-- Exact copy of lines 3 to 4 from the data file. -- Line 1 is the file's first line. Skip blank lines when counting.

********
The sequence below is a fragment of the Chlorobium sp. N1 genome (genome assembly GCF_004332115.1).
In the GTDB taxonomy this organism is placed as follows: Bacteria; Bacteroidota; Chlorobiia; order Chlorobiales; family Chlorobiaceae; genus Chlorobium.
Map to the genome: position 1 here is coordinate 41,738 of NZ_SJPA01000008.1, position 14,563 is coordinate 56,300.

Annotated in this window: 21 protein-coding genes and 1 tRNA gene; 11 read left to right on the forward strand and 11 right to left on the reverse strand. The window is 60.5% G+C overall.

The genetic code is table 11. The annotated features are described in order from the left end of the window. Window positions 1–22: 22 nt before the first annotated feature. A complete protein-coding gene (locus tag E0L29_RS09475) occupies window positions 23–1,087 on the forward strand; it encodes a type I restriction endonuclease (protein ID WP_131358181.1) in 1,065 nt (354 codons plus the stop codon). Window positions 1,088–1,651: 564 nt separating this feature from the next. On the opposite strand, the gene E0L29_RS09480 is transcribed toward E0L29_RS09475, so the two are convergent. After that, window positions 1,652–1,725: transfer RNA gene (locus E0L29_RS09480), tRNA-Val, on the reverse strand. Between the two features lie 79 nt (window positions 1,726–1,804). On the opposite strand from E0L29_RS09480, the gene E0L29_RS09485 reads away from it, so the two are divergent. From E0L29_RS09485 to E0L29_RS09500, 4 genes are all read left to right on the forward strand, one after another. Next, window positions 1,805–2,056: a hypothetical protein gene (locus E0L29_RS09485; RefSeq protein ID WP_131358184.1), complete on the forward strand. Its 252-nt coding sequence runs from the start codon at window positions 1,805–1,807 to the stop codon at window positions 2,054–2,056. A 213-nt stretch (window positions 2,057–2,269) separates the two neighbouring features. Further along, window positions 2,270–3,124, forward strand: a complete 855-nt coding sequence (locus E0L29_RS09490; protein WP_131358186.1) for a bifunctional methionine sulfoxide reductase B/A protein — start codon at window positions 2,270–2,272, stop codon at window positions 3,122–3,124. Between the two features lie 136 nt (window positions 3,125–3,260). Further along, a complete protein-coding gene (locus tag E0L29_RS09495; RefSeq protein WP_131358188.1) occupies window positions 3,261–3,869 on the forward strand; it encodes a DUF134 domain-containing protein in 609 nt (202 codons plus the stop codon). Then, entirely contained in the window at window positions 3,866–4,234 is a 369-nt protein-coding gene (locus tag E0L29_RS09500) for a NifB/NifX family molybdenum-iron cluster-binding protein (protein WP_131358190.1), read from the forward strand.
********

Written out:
Map to the genome: position 1 here is coordinate 41,738 of NZ_SJPA01000008.1, position 14,563 is coordinate 56,300.

Annotated in this window: 21 protein-coding genes and 1 tRNA gene; 11 read left to right on the forward strand and 11 right to left on the reverse strand. The window is 60.5% G+C overall.